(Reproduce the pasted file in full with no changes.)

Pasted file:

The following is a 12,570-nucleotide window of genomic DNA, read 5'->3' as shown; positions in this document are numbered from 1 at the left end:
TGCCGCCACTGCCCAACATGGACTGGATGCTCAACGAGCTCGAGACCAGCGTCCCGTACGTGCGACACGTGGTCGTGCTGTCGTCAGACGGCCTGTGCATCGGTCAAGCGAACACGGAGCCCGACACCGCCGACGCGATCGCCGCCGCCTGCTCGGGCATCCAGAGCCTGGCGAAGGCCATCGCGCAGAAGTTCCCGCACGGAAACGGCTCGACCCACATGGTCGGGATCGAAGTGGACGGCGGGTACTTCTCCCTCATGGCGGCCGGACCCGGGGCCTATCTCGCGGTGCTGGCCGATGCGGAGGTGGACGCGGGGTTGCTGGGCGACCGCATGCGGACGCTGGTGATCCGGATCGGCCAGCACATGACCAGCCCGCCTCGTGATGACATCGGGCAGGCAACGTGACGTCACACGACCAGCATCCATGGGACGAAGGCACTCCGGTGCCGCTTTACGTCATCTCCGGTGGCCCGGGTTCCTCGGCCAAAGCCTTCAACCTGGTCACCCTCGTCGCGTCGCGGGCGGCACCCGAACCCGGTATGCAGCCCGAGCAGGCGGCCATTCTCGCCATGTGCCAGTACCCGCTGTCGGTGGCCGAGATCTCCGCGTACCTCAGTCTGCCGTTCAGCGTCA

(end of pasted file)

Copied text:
The following is a 12,570-nucleotide window of genomic DNA, read 5'->3' as shown; positions in this document are numbered from 1 at the left end:
TGCCGCCACTGCCCAACATGGACTGGATGCTCAACGAGCTCGAGACCAGCGTCCCGTACGTGCGACACGTGGTCGTGCTGTCGTCAGACGGCCTGTGCATCGGTCAAGCGAACACGGAGCCCGACACCGCCGACGCGATCGCCGCCGCCTGCTCGGGCATCCAGAGCCTGGCGAAGGCCATCGCGCAGAAGTTCCCGCACGGAAACGGCTCGACCCACATGGTCGGGATCGAAGTGGACGGCGGGTACTTCTCCCTCATGGCGGCCGGACCCGGGGCCTATCTCGCGGTGCTGGCCGATGCGGAGGTGGACGCGGGGTTGCTGGGCGACCGCATGCGGACGCTGGTGATCCGGATCGGCCAGCACATGACCAGCCCGCCTCGTGATGACATCGGGCAGGCAACGTGACGTCACACGACCAGCATCCATGGGACGAAGGCACTCCGGTGCCGCTTTACGTCATCTCCGGTGGCCCGGGTTCCTCGGCCAAAGCCTTCAACCTGGTCACCCTCGTCGCGTCGCGGGCGGCACCCGAACCCGGTATGCAGCCCGAGCAGGCGGCCATTCTCGCCATGTGCCAGTACCCGCTGTCGGTGGCCGAGATCTCCGCGTACCTCAGTCTGCCGTTCAGCGTCA